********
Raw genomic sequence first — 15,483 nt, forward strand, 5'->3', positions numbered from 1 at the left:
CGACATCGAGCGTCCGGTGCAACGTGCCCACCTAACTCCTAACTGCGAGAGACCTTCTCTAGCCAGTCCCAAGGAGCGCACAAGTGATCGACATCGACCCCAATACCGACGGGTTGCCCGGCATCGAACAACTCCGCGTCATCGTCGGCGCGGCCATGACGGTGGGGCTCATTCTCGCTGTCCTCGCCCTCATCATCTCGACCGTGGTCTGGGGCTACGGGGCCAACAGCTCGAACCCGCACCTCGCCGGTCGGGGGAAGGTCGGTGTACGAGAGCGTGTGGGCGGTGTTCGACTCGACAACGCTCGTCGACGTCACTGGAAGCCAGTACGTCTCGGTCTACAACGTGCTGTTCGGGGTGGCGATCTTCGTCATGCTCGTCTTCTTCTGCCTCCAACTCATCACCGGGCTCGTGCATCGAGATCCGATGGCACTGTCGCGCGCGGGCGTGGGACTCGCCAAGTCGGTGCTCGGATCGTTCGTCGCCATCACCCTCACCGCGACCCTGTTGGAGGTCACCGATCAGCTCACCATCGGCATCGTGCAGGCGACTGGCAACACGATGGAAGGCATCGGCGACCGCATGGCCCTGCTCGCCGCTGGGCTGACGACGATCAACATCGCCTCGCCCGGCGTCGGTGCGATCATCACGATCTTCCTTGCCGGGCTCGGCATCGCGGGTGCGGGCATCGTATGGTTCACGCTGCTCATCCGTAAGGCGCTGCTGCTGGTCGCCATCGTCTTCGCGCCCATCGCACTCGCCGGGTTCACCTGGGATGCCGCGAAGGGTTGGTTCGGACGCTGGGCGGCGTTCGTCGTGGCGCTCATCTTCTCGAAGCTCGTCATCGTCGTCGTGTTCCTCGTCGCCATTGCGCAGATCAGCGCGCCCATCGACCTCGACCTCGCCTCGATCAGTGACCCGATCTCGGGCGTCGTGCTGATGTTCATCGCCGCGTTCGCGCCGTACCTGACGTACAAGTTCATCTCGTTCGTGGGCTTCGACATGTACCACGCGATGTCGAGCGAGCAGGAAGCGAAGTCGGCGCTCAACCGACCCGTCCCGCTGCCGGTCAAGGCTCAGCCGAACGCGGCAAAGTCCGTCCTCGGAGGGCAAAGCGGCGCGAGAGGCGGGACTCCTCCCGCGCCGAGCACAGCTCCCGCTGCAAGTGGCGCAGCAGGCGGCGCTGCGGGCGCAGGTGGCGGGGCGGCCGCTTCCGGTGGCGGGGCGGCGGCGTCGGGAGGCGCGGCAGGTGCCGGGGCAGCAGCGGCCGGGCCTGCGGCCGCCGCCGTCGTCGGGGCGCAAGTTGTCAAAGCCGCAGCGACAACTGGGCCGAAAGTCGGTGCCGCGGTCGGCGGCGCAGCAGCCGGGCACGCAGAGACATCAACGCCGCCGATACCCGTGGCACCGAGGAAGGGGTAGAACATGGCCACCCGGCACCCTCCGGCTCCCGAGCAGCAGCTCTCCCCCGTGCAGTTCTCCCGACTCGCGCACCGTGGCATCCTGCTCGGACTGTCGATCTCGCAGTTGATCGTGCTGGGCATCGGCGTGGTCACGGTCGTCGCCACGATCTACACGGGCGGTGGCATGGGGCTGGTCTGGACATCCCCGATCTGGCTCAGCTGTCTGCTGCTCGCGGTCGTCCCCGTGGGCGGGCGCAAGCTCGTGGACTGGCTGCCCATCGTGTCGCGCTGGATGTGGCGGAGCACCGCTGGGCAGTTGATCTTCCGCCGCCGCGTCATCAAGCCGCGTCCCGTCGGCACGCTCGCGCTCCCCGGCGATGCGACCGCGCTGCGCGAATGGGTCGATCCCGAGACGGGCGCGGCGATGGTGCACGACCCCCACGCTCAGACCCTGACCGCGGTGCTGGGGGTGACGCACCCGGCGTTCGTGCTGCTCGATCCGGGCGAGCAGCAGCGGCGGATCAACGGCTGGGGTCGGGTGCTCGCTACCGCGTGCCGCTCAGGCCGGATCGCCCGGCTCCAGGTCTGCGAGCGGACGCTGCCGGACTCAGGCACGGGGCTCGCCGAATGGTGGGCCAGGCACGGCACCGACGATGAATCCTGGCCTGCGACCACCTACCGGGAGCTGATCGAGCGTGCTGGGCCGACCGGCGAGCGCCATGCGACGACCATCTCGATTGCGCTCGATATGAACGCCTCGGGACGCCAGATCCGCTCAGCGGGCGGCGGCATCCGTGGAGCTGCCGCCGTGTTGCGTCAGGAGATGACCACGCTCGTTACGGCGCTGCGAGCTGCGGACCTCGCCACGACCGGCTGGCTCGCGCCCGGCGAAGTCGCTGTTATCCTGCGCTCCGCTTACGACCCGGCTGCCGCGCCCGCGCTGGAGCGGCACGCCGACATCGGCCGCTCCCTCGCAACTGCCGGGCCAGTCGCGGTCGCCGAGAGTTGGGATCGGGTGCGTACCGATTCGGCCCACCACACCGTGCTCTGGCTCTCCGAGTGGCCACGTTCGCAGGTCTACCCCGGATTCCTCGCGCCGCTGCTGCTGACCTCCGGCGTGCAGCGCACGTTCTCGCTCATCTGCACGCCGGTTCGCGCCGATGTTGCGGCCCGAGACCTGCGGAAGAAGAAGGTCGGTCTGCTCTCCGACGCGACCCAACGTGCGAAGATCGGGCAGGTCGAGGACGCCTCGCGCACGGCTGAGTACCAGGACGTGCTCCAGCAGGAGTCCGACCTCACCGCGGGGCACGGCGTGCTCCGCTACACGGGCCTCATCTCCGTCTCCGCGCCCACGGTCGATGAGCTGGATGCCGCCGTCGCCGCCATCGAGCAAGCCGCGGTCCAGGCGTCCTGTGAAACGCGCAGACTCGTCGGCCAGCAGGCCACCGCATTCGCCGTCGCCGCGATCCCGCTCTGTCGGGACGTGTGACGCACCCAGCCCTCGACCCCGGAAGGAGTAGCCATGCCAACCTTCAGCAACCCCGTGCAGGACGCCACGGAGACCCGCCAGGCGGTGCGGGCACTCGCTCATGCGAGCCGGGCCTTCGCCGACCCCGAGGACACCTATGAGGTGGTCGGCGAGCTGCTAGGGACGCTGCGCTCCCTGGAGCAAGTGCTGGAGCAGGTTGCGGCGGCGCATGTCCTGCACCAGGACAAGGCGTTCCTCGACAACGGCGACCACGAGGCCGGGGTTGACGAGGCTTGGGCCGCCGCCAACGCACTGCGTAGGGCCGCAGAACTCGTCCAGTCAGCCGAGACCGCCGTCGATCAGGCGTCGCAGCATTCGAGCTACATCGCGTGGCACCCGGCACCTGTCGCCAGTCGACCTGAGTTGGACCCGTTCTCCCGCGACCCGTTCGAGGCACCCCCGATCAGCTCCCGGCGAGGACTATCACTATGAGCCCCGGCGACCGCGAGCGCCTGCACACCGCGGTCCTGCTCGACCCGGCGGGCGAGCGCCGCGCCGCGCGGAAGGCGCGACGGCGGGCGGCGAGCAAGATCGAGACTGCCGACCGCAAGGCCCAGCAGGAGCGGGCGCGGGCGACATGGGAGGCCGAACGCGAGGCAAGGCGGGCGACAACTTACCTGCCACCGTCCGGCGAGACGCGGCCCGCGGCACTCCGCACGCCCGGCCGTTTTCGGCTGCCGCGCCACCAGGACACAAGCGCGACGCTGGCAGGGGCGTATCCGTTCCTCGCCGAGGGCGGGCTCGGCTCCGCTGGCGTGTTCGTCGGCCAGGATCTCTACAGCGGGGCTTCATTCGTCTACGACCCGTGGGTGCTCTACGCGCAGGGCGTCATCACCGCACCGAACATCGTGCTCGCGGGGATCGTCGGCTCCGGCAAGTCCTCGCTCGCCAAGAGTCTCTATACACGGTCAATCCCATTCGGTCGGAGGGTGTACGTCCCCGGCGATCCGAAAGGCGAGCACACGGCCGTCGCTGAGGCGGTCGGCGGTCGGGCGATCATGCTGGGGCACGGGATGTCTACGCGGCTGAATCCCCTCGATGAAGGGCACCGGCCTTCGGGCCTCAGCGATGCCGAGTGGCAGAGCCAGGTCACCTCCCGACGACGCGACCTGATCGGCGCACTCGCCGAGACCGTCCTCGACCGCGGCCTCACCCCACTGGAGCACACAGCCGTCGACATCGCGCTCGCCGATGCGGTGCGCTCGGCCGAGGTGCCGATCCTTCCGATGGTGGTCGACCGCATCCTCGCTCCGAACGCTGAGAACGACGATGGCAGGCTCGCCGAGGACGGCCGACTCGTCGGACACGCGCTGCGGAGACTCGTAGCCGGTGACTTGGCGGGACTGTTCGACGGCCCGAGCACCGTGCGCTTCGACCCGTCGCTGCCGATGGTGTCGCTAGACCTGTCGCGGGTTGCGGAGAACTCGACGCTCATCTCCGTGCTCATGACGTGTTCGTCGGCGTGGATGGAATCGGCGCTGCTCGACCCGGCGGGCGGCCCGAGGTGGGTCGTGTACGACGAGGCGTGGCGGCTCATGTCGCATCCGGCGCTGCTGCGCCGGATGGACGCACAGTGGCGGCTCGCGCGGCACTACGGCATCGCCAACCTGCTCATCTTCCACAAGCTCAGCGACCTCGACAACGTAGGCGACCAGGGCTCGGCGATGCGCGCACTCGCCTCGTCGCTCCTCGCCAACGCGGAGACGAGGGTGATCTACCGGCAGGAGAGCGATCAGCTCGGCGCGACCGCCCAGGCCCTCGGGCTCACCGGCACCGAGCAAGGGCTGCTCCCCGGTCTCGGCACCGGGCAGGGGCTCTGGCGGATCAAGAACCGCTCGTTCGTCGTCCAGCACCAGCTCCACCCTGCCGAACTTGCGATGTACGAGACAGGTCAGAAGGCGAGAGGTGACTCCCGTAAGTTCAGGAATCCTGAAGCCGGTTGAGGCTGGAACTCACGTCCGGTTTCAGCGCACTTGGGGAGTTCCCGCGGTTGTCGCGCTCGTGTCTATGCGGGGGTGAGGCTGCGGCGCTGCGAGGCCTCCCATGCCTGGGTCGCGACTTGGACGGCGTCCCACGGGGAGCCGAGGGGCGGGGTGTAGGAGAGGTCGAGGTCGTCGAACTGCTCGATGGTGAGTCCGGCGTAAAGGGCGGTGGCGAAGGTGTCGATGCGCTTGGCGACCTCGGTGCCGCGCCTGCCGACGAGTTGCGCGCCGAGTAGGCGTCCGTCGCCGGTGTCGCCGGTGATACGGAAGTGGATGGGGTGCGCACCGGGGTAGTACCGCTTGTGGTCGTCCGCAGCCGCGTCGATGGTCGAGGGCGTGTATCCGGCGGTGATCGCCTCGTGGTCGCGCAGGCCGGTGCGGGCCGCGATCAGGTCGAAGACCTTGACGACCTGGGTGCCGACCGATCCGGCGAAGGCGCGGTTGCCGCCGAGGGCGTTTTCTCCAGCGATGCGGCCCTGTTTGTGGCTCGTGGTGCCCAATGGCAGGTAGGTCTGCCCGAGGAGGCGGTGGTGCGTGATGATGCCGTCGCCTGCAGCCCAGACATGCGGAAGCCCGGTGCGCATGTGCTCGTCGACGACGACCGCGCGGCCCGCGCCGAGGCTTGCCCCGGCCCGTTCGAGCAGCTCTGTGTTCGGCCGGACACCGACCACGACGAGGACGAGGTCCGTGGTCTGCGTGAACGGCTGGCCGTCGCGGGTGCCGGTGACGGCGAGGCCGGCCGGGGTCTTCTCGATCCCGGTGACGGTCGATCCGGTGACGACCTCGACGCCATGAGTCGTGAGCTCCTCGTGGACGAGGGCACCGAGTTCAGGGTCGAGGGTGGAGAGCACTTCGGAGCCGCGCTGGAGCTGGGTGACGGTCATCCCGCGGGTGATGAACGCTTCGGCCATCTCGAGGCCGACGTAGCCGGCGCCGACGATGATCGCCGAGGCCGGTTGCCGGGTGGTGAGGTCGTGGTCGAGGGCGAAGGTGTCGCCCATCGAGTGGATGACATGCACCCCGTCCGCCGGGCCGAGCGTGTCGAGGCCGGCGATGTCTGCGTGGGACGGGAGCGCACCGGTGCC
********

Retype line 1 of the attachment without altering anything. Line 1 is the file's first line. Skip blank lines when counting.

Raw genomic sequence first — 15,483 nt, forward strand, 5'->3', positions numbered from 1 at the left: